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The Multiple Layers of Helping a Child & Family – Part 1

It begins at birth. Parents are excited and happy to share what is supposed to be one of the most uplifting experiences in a person’s life. In most cases, the complex process of an infant’s development in the womb and post-birth follows a pretty typical sequence of events with respect to motor, verbal, cognitive, and social emotional development. As parents, we generally know when and what to expect in regard to our child’s development.

But sometimes, at first perhaps imperceptible to the eye or conscious mind, a child’s development deviates in one or more areas. Something begins to bother us as a parent and we think, “Something is off.” A message that was not conscious becomes increasingly clearer. As our child ages, their development continues to deviate from what we expect. We begin to hear reports about their development that, at first, might be excused: “Oh, he is only one or two maybe even three years of age….” But, increasingly, we realize that there is a problem.

As we become aware of our child’s difficulty, we may also come to recognize that we are unsure how to help them. In fact, we have been trying anything and everything to get them to respond and not act out with little or no success.

Sooner or later, often from the urging of family and friends telling us to “wake up,”  we realize we have to do something. That’s when the process begins: We start the seemingly endless string of evaluations privately or through the state offices of Early Intervention, Committee on Pre-school Education, CPSE, or in the Committee on Special Education if the problem goes unaddressed that long.  The evaluations continue on by examining our child’s social history, speech, educational progress, occupational and/or physical therapy needs and last, but not least, a psychological assessment. Accompanying these are a cadre of ancillary evaluations to pinpoint learning difficulties and/or neurological or psychiatric disorders. Once the evaluations are completed, services are provided in the least restrictive environment.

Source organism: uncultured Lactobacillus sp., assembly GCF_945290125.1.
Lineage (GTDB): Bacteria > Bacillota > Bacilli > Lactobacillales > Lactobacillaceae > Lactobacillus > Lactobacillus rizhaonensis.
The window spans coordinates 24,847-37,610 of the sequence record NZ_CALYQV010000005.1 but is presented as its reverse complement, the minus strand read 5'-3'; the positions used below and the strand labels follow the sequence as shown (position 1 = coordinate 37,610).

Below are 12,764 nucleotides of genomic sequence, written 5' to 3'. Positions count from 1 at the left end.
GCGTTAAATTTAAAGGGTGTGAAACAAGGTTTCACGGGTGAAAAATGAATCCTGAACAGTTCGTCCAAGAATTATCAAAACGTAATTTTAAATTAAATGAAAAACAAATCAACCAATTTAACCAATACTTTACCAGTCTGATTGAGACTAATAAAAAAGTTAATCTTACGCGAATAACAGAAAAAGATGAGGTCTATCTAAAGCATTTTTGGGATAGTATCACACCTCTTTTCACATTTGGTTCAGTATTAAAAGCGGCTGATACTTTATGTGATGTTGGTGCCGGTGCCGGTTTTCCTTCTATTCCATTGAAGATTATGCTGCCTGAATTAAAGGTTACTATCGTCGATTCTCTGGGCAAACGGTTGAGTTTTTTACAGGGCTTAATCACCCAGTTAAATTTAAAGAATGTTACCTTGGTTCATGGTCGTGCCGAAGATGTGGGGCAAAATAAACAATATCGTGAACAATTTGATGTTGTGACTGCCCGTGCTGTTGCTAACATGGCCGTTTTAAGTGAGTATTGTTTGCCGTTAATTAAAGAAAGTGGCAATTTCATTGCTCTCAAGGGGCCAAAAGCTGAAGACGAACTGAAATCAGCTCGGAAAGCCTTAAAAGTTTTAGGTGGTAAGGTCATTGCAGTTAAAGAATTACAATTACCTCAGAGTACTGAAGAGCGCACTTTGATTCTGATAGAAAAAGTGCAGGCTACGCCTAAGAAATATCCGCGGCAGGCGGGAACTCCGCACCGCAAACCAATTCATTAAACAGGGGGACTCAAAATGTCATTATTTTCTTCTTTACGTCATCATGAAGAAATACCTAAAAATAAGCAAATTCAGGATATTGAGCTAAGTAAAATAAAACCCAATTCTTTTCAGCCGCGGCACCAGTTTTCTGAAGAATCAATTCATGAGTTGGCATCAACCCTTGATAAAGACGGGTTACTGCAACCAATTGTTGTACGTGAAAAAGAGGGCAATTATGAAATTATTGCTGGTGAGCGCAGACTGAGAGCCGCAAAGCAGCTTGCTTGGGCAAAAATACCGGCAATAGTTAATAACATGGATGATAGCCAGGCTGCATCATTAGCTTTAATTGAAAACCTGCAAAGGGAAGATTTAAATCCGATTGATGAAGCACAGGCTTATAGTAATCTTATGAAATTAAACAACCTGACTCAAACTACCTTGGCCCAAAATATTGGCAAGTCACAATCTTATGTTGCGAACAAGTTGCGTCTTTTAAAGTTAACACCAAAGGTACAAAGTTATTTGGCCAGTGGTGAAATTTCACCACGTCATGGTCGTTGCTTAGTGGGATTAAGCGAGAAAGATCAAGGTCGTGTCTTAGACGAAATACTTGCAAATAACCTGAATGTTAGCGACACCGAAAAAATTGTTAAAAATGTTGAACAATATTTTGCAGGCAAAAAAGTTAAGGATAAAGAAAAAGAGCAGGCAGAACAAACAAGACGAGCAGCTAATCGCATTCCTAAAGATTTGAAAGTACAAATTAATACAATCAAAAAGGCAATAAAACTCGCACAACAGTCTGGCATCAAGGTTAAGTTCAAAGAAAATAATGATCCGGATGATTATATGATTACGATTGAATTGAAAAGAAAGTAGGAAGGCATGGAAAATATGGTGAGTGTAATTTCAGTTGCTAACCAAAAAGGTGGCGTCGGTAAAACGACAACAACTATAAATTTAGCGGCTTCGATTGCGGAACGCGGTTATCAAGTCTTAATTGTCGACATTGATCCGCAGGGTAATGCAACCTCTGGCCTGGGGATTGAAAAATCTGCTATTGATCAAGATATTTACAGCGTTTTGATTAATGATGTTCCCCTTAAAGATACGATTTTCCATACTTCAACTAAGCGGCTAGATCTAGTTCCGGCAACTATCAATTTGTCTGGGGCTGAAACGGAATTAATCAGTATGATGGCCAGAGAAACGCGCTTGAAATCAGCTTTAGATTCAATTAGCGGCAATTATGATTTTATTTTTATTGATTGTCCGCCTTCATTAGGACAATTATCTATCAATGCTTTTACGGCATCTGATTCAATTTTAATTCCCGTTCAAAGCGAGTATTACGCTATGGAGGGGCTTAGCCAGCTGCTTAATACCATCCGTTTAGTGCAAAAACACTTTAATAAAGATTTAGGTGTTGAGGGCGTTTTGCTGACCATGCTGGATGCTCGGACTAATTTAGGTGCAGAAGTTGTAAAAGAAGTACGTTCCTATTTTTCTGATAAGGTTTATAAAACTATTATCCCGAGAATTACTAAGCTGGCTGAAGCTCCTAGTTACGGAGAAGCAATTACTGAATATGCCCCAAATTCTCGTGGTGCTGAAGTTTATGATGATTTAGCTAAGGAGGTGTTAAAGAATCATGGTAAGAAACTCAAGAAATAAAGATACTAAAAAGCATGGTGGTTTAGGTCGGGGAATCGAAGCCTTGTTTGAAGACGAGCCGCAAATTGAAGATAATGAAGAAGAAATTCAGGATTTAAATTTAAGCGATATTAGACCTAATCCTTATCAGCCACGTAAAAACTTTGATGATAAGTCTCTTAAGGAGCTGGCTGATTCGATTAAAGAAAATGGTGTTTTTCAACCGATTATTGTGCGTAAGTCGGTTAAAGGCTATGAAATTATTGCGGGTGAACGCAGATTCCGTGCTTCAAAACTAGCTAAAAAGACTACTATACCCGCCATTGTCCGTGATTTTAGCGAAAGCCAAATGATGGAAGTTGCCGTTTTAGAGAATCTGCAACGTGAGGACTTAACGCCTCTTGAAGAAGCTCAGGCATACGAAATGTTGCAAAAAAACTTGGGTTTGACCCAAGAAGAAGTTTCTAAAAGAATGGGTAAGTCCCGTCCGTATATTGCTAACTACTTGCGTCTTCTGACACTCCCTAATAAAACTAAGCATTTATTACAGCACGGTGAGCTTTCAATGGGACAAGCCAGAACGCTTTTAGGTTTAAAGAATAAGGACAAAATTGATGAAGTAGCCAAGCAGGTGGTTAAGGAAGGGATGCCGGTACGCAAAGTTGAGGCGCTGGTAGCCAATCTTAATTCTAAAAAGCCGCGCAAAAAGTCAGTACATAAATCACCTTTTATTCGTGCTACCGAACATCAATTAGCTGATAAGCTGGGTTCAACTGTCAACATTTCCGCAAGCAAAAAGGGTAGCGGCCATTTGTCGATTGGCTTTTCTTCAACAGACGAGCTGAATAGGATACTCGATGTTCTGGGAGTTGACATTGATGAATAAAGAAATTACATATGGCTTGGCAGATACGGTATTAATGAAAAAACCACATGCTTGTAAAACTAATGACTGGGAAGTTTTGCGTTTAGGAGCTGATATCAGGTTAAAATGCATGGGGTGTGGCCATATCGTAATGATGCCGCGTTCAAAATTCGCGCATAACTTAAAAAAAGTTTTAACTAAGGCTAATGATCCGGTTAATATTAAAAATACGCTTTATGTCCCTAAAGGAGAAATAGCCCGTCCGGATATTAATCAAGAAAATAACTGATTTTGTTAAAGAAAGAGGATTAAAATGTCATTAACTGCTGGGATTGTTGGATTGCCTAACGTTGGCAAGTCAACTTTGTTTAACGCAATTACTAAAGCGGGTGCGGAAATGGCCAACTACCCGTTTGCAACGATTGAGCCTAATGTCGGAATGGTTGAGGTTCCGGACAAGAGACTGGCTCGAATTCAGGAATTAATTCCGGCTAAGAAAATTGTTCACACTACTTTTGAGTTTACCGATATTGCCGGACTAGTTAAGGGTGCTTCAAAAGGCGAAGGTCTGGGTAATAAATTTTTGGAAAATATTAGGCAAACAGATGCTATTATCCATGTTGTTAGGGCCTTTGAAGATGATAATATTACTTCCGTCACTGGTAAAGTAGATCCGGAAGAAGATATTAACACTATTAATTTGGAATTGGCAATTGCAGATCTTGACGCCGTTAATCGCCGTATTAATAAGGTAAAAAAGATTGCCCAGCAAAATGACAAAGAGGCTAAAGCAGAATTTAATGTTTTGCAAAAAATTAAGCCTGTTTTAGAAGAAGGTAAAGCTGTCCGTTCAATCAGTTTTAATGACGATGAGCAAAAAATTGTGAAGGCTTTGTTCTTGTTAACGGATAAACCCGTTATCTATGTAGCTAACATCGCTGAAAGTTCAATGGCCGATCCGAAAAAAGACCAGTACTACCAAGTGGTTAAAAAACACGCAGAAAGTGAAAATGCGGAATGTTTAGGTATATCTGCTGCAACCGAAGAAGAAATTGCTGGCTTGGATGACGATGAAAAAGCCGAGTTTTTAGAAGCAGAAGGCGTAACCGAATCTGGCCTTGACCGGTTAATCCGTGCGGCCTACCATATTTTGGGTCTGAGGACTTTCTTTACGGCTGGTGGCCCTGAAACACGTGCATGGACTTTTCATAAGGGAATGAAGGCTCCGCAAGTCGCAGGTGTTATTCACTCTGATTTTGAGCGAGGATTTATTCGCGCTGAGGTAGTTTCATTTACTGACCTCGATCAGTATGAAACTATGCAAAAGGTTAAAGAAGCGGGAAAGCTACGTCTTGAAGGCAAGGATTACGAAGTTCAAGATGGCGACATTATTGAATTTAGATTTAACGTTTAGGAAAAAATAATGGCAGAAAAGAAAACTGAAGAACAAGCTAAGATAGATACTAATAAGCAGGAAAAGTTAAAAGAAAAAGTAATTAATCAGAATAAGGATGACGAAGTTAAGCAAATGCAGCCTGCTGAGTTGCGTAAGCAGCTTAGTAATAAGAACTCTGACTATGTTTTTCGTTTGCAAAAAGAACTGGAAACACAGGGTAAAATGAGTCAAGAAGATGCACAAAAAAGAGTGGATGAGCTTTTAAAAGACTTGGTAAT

Parents, though following the lead of the clinicians, may still observe behavioral difficulties with their child. This may cause frustration as parents try to fully understand the interventions and the actions of their child. Moreover, there are often times that what would have been typical behavioral problems become magnified and more serious either at home, school, or both.

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